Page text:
Campbell was born on a farm in Ontario in 1891. His grandfather came to Canada to work on the Welland Canal as a carpenter, then took up farming. The farm stayed in the family but Campbell’s father Bruce struggled to maintain it under the tight economic conditions in Ontario in the late nineteenth century. When asthma made him unable to continue, he took his family to California and joined two older brothers in the building business. In 1906 he died unexpectedly, which led Campbell’s mother to return to Ontario to enable him to attend medical school in Toronto.5, 6
When Campbell completed high school, he was too young to start medical school and entered a biochemistry and physiology course, graduating in 1911. He was then appointed to the junior staff in a biochemistry department that was just beginning. Here he met and worked alongside James Collip, who later shared Macleod’s Nobel Prize.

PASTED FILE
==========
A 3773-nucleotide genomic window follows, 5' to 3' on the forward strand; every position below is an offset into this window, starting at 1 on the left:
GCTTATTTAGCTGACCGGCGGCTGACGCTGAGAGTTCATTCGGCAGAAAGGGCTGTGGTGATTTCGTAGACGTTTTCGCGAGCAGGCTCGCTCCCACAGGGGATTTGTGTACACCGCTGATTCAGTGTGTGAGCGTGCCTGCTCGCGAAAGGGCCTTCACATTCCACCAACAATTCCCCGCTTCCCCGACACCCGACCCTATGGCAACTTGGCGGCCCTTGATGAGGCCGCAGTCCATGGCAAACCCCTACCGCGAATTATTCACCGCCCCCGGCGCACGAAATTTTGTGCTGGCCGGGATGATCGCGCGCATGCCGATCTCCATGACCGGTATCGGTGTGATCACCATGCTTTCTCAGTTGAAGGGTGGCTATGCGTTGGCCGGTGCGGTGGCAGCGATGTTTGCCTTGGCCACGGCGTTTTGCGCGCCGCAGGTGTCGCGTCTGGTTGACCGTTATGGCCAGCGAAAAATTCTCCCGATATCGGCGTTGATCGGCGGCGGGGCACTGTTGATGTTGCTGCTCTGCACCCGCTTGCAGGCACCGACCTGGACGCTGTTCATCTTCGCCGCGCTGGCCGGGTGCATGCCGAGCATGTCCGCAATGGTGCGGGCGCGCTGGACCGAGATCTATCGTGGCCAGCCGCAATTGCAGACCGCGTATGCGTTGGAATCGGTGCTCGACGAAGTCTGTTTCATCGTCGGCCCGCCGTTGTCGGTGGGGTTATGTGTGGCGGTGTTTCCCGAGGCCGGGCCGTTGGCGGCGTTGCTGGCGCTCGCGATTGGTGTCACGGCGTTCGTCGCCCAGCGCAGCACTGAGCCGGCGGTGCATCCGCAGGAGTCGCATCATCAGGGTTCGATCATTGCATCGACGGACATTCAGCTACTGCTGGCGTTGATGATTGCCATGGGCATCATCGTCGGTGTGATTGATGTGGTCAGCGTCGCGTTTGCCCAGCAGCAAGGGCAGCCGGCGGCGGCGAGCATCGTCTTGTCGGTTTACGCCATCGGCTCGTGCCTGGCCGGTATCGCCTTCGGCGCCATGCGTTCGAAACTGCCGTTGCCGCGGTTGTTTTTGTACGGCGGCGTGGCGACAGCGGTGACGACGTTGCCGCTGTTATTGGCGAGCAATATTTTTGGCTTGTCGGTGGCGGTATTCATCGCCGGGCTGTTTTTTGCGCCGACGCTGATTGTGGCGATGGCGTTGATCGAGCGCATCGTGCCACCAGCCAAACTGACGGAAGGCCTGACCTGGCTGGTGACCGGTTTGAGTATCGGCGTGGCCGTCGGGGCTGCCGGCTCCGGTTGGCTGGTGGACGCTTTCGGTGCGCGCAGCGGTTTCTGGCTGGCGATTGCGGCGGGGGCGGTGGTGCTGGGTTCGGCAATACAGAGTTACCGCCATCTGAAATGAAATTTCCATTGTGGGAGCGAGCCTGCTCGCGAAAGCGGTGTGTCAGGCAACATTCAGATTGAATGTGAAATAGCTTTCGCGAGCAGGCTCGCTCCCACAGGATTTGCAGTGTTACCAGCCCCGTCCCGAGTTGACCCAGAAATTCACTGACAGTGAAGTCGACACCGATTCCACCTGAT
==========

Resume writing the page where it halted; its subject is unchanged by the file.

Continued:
He eventually entered medical school and graduated in 1915. Shortly after, with the help of a senior clinician, he started a diabetic clinic at the Toronto General Hospital that may have been the first in Canada. He was said to have established a chemistry laboratory at the hospital and worked as demonstrator in chemical pathology.2
In 1917, he enlisted in wartime service and by 1918 was overseas, where his path took him to the No. 4 Canadian General Hospital at Basingstoke, England, to treat nephritic casualties.
When insulin was ready to be tried, young Thomson was chosen. He had been a diabetic for about a year. Campbell had gained the consent of the father to try the new pancreatic extract. When Banting brought over the brownish grey liquid, 7.5 ml of McLeod’s serum (which is what it was called in the orders) was injected into each buttock.1, 6